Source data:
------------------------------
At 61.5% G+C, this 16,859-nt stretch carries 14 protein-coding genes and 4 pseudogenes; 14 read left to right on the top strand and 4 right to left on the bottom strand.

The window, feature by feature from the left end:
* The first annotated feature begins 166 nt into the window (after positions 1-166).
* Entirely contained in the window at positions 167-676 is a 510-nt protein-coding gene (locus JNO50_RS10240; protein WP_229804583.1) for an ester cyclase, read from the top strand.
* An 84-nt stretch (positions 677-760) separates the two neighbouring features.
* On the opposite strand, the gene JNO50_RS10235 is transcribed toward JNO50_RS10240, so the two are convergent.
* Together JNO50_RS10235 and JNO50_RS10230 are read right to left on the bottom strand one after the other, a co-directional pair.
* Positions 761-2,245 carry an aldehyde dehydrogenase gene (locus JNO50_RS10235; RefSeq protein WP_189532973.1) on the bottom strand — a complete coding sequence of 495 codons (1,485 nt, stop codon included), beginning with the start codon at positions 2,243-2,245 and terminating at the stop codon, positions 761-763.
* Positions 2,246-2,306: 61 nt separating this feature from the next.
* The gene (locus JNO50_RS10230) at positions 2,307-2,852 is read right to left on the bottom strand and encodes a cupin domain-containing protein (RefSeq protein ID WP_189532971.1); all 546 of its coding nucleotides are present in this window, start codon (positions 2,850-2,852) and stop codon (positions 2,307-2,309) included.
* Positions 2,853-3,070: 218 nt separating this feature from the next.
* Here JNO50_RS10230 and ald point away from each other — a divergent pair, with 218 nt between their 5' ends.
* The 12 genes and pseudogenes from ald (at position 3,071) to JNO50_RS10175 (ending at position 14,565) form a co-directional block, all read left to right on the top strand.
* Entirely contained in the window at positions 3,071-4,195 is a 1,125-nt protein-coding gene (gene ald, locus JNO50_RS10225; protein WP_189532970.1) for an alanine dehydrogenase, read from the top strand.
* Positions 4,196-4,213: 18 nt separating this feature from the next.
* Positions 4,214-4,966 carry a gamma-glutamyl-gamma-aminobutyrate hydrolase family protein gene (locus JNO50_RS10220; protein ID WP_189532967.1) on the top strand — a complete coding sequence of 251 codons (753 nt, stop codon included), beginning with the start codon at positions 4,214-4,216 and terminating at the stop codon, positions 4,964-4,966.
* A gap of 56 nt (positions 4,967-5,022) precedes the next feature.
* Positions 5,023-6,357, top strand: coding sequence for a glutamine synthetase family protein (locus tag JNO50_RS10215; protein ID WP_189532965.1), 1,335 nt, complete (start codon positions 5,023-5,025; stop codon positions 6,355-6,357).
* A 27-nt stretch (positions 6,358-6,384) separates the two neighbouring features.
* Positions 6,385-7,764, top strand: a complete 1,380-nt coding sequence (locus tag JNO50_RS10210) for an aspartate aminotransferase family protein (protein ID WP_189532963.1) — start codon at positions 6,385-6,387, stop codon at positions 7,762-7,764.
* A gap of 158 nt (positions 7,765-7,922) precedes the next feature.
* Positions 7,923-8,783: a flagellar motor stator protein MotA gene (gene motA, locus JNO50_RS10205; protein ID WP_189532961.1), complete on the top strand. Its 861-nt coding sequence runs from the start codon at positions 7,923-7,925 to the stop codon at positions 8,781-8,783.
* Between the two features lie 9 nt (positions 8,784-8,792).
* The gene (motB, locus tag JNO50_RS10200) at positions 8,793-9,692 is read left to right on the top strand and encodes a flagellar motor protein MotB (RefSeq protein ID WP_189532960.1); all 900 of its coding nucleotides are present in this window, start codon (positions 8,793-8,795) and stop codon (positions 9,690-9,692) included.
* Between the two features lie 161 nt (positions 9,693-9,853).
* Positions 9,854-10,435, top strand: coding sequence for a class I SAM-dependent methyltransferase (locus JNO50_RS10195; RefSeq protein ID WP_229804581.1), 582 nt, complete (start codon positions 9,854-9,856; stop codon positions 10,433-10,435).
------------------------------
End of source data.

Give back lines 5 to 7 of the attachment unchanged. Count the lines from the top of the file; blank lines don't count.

* An 84-nt stretch (positions 677-760) separates the two neighbouring features.
* On the opposite strand, the gene JNO50_RS10235 is transcribed toward JNO50_RS10240, so the two are convergent.
* Together JNO50_RS10235 and JNO50_RS10230 are read right to left on the bottom strand one after the other, a co-directional pair.